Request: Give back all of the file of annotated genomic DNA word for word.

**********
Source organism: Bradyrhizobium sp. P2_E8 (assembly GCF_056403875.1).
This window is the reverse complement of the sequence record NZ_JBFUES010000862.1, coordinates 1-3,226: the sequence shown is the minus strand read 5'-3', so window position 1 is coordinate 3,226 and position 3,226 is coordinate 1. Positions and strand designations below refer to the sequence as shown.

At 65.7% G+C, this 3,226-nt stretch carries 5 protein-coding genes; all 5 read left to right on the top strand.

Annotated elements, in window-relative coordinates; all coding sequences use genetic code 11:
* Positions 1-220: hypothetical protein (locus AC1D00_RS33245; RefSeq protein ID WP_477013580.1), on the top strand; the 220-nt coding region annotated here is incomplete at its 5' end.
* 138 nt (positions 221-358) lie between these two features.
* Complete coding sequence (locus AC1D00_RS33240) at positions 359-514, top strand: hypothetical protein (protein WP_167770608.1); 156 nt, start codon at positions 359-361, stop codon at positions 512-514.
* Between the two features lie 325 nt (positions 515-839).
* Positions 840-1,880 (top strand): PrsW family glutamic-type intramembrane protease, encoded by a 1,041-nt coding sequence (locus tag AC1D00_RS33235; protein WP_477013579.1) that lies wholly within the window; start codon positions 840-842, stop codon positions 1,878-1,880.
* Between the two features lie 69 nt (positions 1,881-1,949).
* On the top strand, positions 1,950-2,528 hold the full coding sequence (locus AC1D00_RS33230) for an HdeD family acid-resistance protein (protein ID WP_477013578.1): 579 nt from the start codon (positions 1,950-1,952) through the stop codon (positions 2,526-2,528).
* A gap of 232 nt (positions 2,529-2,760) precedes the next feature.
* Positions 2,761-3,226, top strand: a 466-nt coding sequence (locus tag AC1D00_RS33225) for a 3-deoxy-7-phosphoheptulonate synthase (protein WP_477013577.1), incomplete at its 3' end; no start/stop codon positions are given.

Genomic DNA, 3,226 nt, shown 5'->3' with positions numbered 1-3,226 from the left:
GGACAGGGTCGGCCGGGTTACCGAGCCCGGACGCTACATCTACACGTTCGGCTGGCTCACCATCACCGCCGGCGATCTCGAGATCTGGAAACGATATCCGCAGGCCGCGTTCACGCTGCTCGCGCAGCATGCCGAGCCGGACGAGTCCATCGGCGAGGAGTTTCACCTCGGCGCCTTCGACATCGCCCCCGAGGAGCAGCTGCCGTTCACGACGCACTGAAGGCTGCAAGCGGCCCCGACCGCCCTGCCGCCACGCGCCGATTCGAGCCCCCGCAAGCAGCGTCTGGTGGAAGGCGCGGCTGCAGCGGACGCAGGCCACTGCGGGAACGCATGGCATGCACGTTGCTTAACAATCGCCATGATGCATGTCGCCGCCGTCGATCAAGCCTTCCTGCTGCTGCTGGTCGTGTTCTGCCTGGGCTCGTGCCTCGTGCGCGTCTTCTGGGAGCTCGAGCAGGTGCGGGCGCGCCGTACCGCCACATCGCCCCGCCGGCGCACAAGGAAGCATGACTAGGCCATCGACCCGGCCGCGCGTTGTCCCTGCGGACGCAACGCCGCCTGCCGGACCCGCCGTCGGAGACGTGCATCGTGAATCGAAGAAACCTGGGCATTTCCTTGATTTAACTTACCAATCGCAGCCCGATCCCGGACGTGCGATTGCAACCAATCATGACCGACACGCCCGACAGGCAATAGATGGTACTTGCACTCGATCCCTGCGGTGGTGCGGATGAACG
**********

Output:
Source organism: Bradyrhizobium sp. P2_E8 (assembly GCF_056403875.1).
This window is the reverse complement of the sequence record NZ_JBFUES010000862.1, coordinates 1-3,226: the sequence shown is the minus strand read 5'-3', so window position 1 is coordinate 3,226 and position 3,226 is coordinate 1. Positions and strand designations below refer to the sequence as shown.

At 65.7% G+C, this 3,226-nt stretch carries 5 protein-coding genes; all 5 read left to right on the top strand.

Annotated elements, in window-relative coordinates; all coding sequences use genetic code 11:
* Positions 1-220: hypothetical protein (locus AC1D00_RS33245; RefSeq protein ID WP_477013580.1), on the top strand; the 220-nt coding region annotated here is incomplete at its 5' end.
* 138 nt (positions 221-358) lie between these two features.
* Complete coding sequence (locus AC1D00_RS33240) at positions 359-514, top strand: hypothetical protein (protein WP_167770608.1); 156 nt, start codon at positions 359-361, stop codon at positions 512-514.
* Between the two features lie 325 nt (positions 515-839).
* Positions 840-1,880 (top strand): PrsW family glutamic-type intramembrane protease, encoded by a 1,041-nt coding sequence (locus tag AC1D00_RS33235; protein WP_477013579.1) that lies wholly within the window; start codon positions 840-842, stop codon positions 1,878-1,880.
* Between the two features lie 69 nt (positions 1,881-1,949).
* On the top strand, positions 1,950-2,528 hold the full coding sequence (locus AC1D00_RS33230) for an HdeD family acid-resistance protein (protein ID WP_477013578.1): 579 nt from the start codon (positions 1,950-1,952) through the stop codon (positions 2,526-2,528).
* A gap of 232 nt (positions 2,529-2,760) precedes the next feature.
* Positions 2,761-3,226, top strand: a 466-nt coding sequence (locus tag AC1D00_RS33225) for a 3-deoxy-7-phosphoheptulonate synthase (protein WP_477013577.1), incomplete at its 3' end; no start/stop codon positions are given.

Genomic DNA, 3,226 nt, shown 5'->3' with positions numbered 1-3,226 from the left:
GGACAGGGTCGGCCGGGTTACCGAGCCCGGACGCTACATCTACACGTTCGGCTGGCTCACCATCACCGCCGGCGATCTCGAGATCTGGAAACGATATCCGCAGGCCGCGTTCACGCTGCTCGCGCAGCATGCCGAGCCGGACGAGTCCATCGGCGAGGAGTTTCACCTCGGCGCCTTCGACATCGCCCCCGAGGAGCAGCTGCCGTTCACGACGCACTGAAGGCTGCAAGCGGCCCCGACCGCCCTGCCGCCACGCGCCGATTCGAGCCCCCGCAAGCAGCGTCTGGTGGAAGGCGCGGCTGCAGCGGACGCAGGCCACTGCGGGAACGCATGGCATGCACGTTGCTTAACAATCGCCATGATGCATGTCGCCGCCGTCGATCAAGCCTTCCTGCTGCTGCTGGTCGTGTTCTGCCTGGGCTCGTGCCTCGTGCGCGTCTTCTGGGAGCTCGAGCAGGTGCGGGCGCGCCGTACCGCCACATCGCCCCGCCGGCGCACAAGGAAGCATGACTAGGCCATCGACCCGGCCGCGCGTTGTCCCTGCGGACGCAACGCCGCCTGCCGGACCCGCCGTCGGAGACGTGCATCGTGAATCGAAGAAACCTGGGCATTTCCTTGATTTAACTTACCAATCGCAGCCCGATCCCGGACGTGCGATTGCAACCAATCATGACCGACACGCCCGACAGGCAATAGATGGTACTTGCACTCGATCCCTGCGGTGGTGCGGATGAACG